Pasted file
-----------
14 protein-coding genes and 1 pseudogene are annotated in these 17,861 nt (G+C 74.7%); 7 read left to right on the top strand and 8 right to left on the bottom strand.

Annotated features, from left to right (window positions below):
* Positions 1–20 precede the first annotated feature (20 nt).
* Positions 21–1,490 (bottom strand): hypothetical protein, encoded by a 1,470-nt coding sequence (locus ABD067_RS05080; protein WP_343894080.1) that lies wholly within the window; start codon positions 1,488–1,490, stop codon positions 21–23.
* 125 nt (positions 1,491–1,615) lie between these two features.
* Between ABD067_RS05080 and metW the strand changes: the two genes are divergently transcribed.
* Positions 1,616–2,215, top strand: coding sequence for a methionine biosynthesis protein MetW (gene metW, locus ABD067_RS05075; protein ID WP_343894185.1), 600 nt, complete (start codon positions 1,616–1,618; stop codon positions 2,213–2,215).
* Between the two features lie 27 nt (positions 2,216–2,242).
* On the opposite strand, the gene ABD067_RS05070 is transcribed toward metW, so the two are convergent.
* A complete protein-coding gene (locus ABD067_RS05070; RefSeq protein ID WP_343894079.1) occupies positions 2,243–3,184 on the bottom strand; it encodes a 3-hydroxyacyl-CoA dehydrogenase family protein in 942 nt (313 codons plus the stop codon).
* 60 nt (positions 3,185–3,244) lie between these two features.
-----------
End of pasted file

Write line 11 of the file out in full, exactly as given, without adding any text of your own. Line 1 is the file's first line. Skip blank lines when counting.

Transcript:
* 60 nt (positions 3,185–3,244) lie between these two features.